References of "Rommerskirchen, Charlotte"
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See detailInflation aversion in the European Union: exploring the myth of a North–South divide
Howarth, David UL; Rommerskirchen, Charlotte

in Socio-Economic Review (2016)

Our study seeks to put the assumptions of German Stability Culture to the test. The concept is a core legitimizing element of economic policy discourse in Germany and used regularly to juxtapose Germany ... [more ▼]

Our study seeks to put the assumptions of German Stability Culture to the test. The concept is a core legitimizing element of economic policy discourse in Germany and used regularly to juxtapose Germany and northern Europe and the euro area periphery. Using Eurobarometer surveys we construct a measurement for Stability Culture which is based on the priority assigned to the fight against inflation. Our empirical analysis covers the 2002–2010 timespan and includes 27 European Union Member States. Our results show that the distinction between northern states with an allegedly strong and southern states with an allegedly weak Stability Culture is a myth. Controlling for actual inflation, we find that the northern Member States with an allegedly high Stability Culture are less concerned with price stability than the rest of the EU. [less ▲]

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See detailInflation Aversion in the European Union: Exploring the Myth of a North-South Divide
Howarth, David UL; Rommerskirchen, Charlotte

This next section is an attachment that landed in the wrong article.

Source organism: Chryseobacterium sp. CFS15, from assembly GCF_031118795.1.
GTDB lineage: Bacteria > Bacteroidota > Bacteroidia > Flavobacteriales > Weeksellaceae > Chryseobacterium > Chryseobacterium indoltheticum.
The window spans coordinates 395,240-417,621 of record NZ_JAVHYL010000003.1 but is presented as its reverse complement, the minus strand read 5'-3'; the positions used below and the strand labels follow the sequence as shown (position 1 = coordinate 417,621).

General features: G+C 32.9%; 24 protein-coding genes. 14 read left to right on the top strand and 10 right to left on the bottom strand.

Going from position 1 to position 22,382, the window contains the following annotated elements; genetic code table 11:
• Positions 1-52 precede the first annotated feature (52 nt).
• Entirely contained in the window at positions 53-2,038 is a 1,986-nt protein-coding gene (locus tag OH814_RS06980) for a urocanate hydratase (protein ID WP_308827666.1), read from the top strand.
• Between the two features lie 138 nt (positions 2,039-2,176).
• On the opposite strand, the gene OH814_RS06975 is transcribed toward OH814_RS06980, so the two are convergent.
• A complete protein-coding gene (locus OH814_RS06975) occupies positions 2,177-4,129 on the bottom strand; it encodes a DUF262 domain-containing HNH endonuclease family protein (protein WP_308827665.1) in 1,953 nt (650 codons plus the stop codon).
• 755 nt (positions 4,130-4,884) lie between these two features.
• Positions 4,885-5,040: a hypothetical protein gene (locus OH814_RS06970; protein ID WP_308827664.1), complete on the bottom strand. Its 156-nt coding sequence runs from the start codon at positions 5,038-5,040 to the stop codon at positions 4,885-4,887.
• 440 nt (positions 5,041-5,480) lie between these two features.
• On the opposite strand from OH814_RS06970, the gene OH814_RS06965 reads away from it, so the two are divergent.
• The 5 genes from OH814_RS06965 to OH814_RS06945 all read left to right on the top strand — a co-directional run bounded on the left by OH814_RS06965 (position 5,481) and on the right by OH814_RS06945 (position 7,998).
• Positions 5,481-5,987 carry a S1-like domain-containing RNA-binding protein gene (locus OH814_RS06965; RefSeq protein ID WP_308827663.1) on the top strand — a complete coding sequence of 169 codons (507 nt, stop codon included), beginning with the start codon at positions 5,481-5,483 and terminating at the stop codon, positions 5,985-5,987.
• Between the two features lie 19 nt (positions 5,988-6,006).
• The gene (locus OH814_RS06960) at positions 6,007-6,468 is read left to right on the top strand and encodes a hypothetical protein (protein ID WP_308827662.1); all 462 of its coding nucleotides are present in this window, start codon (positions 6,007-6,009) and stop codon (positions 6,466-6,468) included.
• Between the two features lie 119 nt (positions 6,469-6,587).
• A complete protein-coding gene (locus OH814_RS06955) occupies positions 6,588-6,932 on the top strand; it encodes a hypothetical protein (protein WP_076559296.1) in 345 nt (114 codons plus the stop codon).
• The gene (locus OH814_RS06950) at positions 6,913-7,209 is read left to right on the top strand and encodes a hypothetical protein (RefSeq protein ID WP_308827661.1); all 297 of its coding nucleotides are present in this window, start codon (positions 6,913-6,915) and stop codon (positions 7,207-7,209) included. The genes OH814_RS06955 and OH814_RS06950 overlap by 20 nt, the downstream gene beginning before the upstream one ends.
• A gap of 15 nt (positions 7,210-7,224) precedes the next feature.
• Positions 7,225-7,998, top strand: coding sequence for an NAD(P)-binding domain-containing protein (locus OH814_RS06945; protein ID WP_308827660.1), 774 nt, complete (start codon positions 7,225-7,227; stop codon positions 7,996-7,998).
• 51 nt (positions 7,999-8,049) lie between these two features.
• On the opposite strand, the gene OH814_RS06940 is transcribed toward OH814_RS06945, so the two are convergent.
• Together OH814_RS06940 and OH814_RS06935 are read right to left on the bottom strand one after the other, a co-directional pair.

E-print/Working paper (2015)

Our study seeks to prove that German Stability Culture is a myth. The concept is a core legitimizing element of economic policy discourse in Germany and used regularly to juxtapose Germany and northern ... [more ▼]

Our study seeks to prove that German Stability Culture is a myth. The concept is a core legitimizing element of economic policy discourse in Germany and used regularly to juxtapose Germany and northern Europe and the euro area periphery. Using Eurobarometer surveys we construct a measurement for Stability Culture which is based on the priority assigned to the fight against inflation. Our empirical analysis covers the 2002 to 2010 timespan and includes 27 European Union Member States. Our results show that the distinction between northern states with an allegedly strong and southern states with an allegedly weak Stability Culture is a myth. Controlling for actual inflation, we find that the northern Member States with an allegedly high Stability Culture are less concerned with price stability than the rest of the EU. [less ▲]

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See detailA Panacea for all Times: the Politics of the German Stability Culture
Howarth, David UL; Rommerskirchen, Charlotte

in West European Politics (2013), 36(4), 750-770

The German Stability Culture is frequently pointed to in the literature as the source of the country’s low inflationary policies and, at the European Union (EU) level, the design of Economic and Monetary ... [more ▼]

The German Stability Culture is frequently pointed to in the literature as the source of the country’s low inflationary policies and, at the European Union (EU) level, the design of Economic and Monetary Union (EMU). In Germany, the term was regularly wielded by central bankers and Christian Democrat (CDU-CSU) politicians to legitimise the move to EMU in the face of a large majority of public opinion opposed, and subsequent EU-level policy developments, particularly in the context of the eurozone debt crisis that erupted in 2009. An ordered probit analysis is used to demonstrate the depth of the German Stability Culture, showing that support for low inflation cuts across all party and ideological lines. Despite this ubiquity, the term has been wielded with regularity only by the centre-right Christian Democrats and is strongly associated with this party. A strategic constructivist analysis is employed to explain this uneven but persistent usage in German domestic politics. [less ▲]

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